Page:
Most people will agree that avoiding landfill and recycling more of our waste is a good thing. But ask them to play host to a waste management facility in their community, and they’ll likely reject it – even fracking enjoysÂ more support.
The latest research from Development Intelligence, reported by the Chartered Institution of Wastes Management, has found that waste sites are even less popular than fracking sites.
Three quarters of survey respondents said they would oppose the development of a waste site near their home, with less than 2 in 10 saying they’d support it.
Development Intelligence chief executive Nick Keable is reported to have said the study underlines the scale of the challenge facing waste management companies despite the major advances made in clean technologies.
â€œWhile housing developments, wind farms and even fracking have their supporters, it seems that waste facilities are consistently unpopular with local people. There is still a gap between perception and reality, with people fearing the very worst whenever a waste management facility is proposed.”
That gap between perception and reality typically centres on concerns about noise, odour and harmful emissions, and yet such concerns are rooted in the past.
Unlike the incinerators of the 1970s, for instance, that were known for belching black smoke, modern waste-to-energy incinerators are built and operated to be much cleaner. The same is true of sorting facilities where new technology delivers continuous improvements.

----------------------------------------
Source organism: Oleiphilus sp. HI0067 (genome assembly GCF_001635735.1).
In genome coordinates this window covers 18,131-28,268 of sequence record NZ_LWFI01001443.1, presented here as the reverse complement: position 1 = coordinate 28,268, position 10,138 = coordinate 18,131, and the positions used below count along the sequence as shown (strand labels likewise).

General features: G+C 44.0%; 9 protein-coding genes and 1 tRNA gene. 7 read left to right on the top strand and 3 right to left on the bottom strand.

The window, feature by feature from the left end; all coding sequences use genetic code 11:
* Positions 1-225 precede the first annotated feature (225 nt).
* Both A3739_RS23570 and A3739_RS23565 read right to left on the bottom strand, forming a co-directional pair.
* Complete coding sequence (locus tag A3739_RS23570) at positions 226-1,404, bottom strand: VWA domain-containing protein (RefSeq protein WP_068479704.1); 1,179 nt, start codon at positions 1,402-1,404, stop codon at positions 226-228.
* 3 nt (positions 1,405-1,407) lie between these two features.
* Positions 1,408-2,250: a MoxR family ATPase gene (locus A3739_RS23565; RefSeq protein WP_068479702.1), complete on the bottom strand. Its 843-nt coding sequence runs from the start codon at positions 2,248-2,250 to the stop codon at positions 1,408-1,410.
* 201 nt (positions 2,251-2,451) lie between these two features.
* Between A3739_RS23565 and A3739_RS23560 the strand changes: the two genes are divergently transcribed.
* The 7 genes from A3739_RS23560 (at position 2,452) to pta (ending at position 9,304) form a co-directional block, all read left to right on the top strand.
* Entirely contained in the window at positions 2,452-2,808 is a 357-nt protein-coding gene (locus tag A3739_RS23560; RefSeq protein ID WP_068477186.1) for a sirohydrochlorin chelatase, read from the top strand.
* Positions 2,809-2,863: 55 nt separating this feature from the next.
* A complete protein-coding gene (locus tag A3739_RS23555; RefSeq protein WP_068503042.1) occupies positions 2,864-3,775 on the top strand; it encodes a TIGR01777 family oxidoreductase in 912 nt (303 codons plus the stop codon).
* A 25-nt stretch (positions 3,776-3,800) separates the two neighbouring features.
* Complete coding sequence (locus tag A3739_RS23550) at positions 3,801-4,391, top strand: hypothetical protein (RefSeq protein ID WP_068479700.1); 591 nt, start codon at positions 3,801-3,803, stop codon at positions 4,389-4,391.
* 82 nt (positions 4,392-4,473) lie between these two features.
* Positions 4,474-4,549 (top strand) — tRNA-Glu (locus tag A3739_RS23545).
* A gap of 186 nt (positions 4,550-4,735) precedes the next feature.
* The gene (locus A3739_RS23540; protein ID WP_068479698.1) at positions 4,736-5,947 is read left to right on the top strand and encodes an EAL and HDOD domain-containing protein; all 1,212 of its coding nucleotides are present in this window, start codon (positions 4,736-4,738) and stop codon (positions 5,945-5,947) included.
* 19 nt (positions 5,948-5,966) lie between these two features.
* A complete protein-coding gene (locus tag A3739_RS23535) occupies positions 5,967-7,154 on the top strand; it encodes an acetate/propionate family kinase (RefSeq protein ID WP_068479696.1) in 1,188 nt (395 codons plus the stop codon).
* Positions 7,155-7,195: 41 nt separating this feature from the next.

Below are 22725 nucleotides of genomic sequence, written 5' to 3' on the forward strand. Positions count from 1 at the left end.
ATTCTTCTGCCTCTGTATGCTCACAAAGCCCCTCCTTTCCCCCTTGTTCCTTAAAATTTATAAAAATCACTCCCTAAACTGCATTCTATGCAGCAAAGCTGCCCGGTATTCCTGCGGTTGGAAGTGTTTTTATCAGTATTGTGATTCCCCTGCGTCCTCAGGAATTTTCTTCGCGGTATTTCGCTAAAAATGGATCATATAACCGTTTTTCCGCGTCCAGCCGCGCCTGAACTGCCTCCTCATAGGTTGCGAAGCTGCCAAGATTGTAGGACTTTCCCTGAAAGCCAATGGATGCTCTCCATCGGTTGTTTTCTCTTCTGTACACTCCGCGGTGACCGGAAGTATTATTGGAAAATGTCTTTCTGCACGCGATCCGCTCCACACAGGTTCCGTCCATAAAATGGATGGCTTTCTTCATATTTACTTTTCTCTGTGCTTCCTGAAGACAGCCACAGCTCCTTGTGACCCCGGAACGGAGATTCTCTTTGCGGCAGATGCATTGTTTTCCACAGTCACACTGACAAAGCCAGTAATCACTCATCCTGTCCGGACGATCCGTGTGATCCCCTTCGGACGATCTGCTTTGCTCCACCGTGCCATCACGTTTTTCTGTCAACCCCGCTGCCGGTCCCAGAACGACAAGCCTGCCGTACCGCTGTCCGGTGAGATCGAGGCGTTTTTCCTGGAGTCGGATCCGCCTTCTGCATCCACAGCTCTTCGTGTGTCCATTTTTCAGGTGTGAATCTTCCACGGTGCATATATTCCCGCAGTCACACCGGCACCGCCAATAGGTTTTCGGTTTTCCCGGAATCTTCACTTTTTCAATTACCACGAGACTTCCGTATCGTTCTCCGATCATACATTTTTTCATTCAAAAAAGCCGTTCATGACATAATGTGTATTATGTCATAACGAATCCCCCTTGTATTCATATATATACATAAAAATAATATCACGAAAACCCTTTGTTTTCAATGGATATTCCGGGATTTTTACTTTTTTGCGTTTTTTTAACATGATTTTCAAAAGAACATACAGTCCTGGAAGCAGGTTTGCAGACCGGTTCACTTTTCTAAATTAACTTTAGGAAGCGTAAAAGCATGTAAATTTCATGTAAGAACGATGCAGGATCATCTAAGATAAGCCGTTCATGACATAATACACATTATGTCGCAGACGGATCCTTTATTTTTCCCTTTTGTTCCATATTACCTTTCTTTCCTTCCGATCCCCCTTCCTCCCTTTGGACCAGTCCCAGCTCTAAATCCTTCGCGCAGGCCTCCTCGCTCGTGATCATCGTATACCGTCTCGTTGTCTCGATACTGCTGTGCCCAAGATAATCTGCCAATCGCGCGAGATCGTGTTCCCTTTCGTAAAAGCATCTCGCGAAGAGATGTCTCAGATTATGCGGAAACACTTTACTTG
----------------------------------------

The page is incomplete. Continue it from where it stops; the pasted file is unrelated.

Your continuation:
Modern regulation is much more fit-for-purpose and better applied too; the planning regime prevents facilities being built in unsuitable locations and the environmental permitting regime then controls localised environmental impacts.
That’s not to say that there aren’t sometimes problems with fugitive smells, but they’re few and far between and typically resolved very quickly.
The reality is we need facilities to process the wastes that society creates – in the most environmentally sound and cost effective way – and they need to be built somewhere, ideally in close proximity to the waste they have to deal with.
Keable is right when he says “You must be prepared to engage with local people and set out a plan to communicate how modern facilities operate to cause minimal disruption â€“ as well as the benefits they can bring to the local community.â€
Early, open, transparent and ongoing dialogue with communities is essential.
Would you support a new waste facility where you live? Let us know in the comments.Â